Leap year

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A leap year is a year in which an extra day is added to the Gregorian calendar, which is used by most of the world. While an ordinary year has 365 days, a leap year has 366 days. The extra day, February 29, is added to the month of February. In an ordinary year, February has 28 days, but in a leap year, it has 29 days. The extra 29th day, called a leap day, is the same day of the week as the first day of the month, February 1. Also, in a leap year, the months of January, April, and July all start on the same day of the week.

A leap year comes once every four years. Because of this, a leap year can always be evenly divided by four. For example, 2012 was a leap year. But a year is not a leap year if it can be evenly divided by 100 but cannot also be evenly divided by 400. This is why 1600, 2000, and 2400 are leap years, but 1700, 1800, and 1900 were not.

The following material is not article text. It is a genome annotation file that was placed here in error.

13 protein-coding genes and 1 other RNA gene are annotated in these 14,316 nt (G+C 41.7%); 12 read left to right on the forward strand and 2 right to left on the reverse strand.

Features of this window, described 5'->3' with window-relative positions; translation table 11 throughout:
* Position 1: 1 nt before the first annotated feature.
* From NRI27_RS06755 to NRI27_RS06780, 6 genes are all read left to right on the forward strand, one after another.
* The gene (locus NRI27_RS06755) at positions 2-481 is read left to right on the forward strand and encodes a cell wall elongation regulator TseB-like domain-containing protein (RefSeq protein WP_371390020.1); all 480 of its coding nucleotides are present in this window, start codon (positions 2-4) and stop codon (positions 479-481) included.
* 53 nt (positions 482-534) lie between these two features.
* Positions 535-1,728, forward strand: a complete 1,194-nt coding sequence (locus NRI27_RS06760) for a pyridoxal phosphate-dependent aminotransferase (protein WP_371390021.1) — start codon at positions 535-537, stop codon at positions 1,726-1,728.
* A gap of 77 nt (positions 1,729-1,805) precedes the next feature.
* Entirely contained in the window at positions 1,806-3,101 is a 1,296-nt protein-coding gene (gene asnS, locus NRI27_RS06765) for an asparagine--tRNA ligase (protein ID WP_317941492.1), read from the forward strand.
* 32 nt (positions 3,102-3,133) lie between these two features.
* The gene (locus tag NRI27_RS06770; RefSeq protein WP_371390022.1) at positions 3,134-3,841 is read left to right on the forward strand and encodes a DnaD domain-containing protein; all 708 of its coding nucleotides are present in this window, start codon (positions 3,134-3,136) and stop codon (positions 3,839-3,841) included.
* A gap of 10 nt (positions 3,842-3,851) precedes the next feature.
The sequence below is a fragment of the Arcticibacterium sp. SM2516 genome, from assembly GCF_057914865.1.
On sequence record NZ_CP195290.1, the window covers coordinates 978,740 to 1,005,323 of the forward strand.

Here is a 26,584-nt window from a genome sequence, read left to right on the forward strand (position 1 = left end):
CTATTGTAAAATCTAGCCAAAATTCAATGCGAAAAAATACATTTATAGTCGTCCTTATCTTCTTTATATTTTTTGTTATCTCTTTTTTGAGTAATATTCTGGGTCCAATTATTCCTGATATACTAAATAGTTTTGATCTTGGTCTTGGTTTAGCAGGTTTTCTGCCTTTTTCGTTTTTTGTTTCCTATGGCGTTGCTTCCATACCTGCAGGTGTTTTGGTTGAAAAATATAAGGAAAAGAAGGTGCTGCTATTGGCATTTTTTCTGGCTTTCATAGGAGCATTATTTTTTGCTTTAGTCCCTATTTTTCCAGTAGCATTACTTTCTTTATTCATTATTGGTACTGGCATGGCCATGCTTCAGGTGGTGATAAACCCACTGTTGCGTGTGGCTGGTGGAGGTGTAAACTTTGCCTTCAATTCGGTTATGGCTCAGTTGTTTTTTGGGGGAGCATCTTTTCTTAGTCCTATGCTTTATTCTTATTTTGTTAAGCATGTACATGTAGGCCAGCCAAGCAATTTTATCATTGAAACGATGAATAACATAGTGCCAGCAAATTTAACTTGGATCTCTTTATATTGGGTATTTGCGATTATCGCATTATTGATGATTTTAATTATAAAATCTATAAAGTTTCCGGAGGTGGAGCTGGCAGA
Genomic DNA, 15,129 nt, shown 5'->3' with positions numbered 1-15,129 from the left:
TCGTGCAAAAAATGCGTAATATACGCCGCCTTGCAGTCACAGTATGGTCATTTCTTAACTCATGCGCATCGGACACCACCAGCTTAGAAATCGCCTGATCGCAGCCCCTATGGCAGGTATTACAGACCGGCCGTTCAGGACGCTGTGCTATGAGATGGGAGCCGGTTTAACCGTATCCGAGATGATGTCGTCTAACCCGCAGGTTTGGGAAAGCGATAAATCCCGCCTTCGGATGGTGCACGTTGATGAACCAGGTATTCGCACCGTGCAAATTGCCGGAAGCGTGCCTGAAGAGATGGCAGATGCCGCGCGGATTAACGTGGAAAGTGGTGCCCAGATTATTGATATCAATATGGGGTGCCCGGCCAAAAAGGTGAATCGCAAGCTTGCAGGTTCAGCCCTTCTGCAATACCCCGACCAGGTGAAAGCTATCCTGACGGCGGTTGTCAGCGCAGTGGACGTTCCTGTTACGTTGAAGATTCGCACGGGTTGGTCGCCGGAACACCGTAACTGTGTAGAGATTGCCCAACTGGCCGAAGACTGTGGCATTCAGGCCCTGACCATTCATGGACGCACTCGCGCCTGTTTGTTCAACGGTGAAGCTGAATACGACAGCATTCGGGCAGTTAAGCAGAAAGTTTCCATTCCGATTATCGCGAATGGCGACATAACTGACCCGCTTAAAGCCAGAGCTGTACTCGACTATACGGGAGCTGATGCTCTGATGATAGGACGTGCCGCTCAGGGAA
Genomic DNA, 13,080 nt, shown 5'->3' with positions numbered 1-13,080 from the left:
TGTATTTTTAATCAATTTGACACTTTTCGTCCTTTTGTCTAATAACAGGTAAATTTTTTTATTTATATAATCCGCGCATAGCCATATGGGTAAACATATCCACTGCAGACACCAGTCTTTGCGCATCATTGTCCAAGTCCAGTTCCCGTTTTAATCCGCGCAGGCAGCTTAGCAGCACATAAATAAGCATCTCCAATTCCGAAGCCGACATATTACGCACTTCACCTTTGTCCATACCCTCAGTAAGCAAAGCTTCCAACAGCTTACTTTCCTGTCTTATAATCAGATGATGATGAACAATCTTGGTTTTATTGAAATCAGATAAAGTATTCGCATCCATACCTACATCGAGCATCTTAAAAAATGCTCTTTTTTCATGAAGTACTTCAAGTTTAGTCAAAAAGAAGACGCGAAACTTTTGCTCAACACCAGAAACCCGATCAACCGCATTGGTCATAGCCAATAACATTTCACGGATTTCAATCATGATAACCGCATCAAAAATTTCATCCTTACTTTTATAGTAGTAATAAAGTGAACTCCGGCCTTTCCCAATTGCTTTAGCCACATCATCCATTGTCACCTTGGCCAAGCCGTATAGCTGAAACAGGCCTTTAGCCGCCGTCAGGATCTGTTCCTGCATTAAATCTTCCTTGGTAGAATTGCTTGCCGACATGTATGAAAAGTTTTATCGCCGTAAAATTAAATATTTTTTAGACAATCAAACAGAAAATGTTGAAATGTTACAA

We have leap years because instead of 365 days, the Earth really takes a few minutes less than 365-1/4 days (365.24219) to go completely around the Sun. Without leap years, the seasons would start one day earlier on the calendar every four years. After 360 years, spring (which usually begins on March 21) would begin on December 21 (which is when winter presently begins).

A number of countries use a lunar calendar (based on the moon, instead of the Sun, like our solar calendar is). They have leap years when they add an extra lunar month. Different calendars add the extra month in different ways.

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